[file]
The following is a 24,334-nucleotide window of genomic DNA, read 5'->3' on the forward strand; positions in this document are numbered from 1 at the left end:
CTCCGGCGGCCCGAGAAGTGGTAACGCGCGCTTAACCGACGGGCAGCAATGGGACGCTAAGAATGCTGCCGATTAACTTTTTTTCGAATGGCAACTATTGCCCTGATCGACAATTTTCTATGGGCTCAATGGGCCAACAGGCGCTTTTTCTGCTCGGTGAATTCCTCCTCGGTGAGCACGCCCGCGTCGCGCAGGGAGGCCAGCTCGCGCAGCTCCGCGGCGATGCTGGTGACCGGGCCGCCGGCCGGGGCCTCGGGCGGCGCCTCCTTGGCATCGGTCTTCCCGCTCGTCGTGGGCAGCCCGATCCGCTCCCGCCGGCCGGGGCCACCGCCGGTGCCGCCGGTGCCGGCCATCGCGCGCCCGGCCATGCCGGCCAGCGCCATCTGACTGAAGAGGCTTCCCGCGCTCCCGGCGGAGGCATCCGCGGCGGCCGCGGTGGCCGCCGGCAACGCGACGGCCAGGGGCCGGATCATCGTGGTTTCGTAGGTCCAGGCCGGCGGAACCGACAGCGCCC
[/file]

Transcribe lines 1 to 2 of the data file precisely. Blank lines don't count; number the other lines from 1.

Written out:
The following is a 24,334-nucleotide window of genomic DNA, read 5'->3' on the forward strand; positions in this document are numbered from 1 at the left end:
CTCCGGCGGCCCGAGAAGTGGTAACGCGCGCTTAACCGACGGGCAGCAATGGGACGCTAAGAATGCTGCCGATTAACTTTTTTTCGAATGGCAACTATTGCCCTGATCGACAATTTTCTATGGGCTCAATGGGCCAACAGGCGCTTTTTCTGCTCGGTGAATTCCTCCTCGGTGAGCACGCCCGCGTCGCGCAGGGAGGCCAGCTCGCGCAGCTCCGCGGCGATGCTGGTGACCGGGCCGCCGGCCGGGGCCTCGGGCGGCGCCTCCTTGGCATCGGTCTTCCCGCTCGTCGTGGGCAGCCCGATCCGCTCCCGCCGGCCGGGGCCACCGCCGGTGCCGCCGGTGCCGGCCATCGCGCGCCCGGCCATGCCGGCCAGCGCCATCTGACTGAAGAGGCTTCCCGCGCTCCCGGCGGAGGCATCCGCGGCGGCCGCGGTGGCCGCCGGCAACGCGACGGCCAGGGGCCGGATCATCGTGGTTTCGTAGGTCCAGGCCGGCGGAACCGACAGCGCCC